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Endophthalmitis caused by moraxella species. / Berrocal, Audina M.; Scott, Ingrid; Miller, Darlene; Flynn, Harry W.

In: American Journal of Ophthalmology, Vol. 132, No. 5, 15.11.2001, p. 788-790.

Research output: Contribution to journalArticle

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AU - Flynn, Harry W.

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N2 - PURPOSE: To report the incidence, clinical presentation, antibiotic sensitivities, and treatment outcomes for endophthalmitis caused by Moraxella species. METHODS: Consecutive interventional case series. Medical records were reviewed of all patients treated at Bascom Palmer Eye Institute between 1991 and 2000 for endophthalmitis caused by Moraxella species. RESULTS: Moraxella species were recovered from 9 patients (10 eyes), or 1.3% (10 of 757) of all culture-proven bacterial endophthalmitis cases; Moraxella catarrhalis was recovered from 7 eyes and Moraxella osloensis from 3. Endophthalmitis was delayed-onset (5 months to 10 years postoperatively) and bleb-associated in 9 eyes and trauma-related in 1. All isolates were sensitive to ceftazidime, ciprofloxacin, and the aminoglycosides, and they were resistant to vancomycin; resistance to ampicillin and trimethoprim/sulfa was 11%. Although presenting vision was hand motion or worse in 7 of 10 eyes, all but 3 regained baseline visual acuity (including two eyes in which the post-treatment course was complicated by retinal detachment and one eye with coexistent traumatic injuries). CONCLUSION: Endophthalmitis caused by Moraxella species is usually delayed-onset and bleb-associated. Although patients usually present with a profound decrease in vision, the organisms are sensitive to most antibiotics and, unlike most series of delayed-onset bleb-associated endophthalmitis, visual outcomes are generally good unless coexistent ocular morbidities exist.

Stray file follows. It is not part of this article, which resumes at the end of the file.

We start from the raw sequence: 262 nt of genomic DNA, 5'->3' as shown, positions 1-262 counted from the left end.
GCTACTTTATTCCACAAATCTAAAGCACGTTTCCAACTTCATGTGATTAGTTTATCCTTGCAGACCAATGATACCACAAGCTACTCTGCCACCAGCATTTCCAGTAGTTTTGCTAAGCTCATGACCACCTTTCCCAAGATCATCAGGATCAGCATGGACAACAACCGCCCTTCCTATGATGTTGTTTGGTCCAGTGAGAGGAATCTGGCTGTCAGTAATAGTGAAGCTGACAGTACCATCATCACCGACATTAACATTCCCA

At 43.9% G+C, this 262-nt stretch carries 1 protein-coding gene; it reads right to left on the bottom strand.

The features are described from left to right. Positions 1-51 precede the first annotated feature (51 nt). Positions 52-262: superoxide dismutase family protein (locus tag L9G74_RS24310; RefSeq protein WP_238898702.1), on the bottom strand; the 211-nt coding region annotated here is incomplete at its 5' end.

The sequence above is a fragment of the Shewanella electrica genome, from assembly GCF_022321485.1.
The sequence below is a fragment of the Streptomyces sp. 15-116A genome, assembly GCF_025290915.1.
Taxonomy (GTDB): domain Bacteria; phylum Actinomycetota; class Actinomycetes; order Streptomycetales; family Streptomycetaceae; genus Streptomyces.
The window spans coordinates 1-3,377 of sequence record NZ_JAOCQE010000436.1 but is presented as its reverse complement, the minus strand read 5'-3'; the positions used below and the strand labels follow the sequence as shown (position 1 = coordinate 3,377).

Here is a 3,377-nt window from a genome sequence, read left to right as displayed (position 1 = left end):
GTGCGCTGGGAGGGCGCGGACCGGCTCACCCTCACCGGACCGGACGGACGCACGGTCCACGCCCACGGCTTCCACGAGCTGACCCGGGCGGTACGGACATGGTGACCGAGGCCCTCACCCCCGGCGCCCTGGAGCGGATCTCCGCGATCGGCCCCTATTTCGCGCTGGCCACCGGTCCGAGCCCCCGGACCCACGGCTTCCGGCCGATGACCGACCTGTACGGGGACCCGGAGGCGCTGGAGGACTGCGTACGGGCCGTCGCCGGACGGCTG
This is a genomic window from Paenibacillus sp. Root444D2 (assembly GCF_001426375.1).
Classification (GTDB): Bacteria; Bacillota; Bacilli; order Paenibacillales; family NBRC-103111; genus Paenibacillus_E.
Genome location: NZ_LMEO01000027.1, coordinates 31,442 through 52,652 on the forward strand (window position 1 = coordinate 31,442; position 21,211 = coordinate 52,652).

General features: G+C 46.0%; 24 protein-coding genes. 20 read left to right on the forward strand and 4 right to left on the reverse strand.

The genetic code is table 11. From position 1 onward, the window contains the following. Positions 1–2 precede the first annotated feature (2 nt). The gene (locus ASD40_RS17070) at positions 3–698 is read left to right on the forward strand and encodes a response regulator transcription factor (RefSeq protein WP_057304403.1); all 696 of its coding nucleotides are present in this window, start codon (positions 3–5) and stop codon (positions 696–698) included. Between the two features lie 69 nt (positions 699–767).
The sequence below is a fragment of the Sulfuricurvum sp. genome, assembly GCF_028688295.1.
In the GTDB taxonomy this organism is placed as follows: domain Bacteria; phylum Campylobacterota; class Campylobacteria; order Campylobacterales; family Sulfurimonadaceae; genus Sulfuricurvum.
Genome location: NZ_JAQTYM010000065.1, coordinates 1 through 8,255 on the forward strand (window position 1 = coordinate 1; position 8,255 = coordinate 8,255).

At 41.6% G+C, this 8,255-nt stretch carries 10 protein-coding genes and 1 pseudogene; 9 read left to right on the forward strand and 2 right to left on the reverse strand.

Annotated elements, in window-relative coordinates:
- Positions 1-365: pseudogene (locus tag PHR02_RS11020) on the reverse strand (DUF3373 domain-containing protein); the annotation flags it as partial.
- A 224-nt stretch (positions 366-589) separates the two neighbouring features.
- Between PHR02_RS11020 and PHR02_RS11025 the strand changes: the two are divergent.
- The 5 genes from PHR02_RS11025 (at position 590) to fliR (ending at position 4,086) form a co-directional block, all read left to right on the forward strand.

AB - PURPOSE: To report the incidence, clinical presentation, antibiotic sensitivities, and treatment outcomes for endophthalmitis caused by Moraxella species. METHODS: Consecutive interventional case series. Medical records were reviewed of all patients treated at Bascom Palmer Eye Institute between 1991 and 2000 for endophthalmitis caused by Moraxella species. RESULTS: Moraxella species were recovered from 9 patients (10 eyes), or 1.3% (10 of 757) of all culture-proven bacterial endophthalmitis cases; Moraxella catarrhalis was recovered from 7 eyes and Moraxella osloensis from 3. Endophthalmitis was delayed-onset (5 months to 10 years postoperatively) and bleb-associated in 9 eyes and trauma-related in 1. All isolates were sensitive to ceftazidime, ciprofloxacin, and the aminoglycosides, and they were resistant to vancomycin; resistance to ampicillin and trimethoprim/sulfa was 11%. Although presenting vision was hand motion or worse in 7 of 10 eyes, all but 3 regained baseline visual acuity (including two eyes in which the post-treatment course was complicated by retinal detachment and one eye with coexistent traumatic injuries). CONCLUSION: Endophthalmitis caused by Moraxella species is usually delayed-onset and bleb-associated. Although patients usually present with a profound decrease in vision, the organisms are sensitive to most antibiotics and, unlike most series of delayed-onset bleb-associated endophthalmitis, visual outcomes are generally good unless coexistent ocular morbidities exist.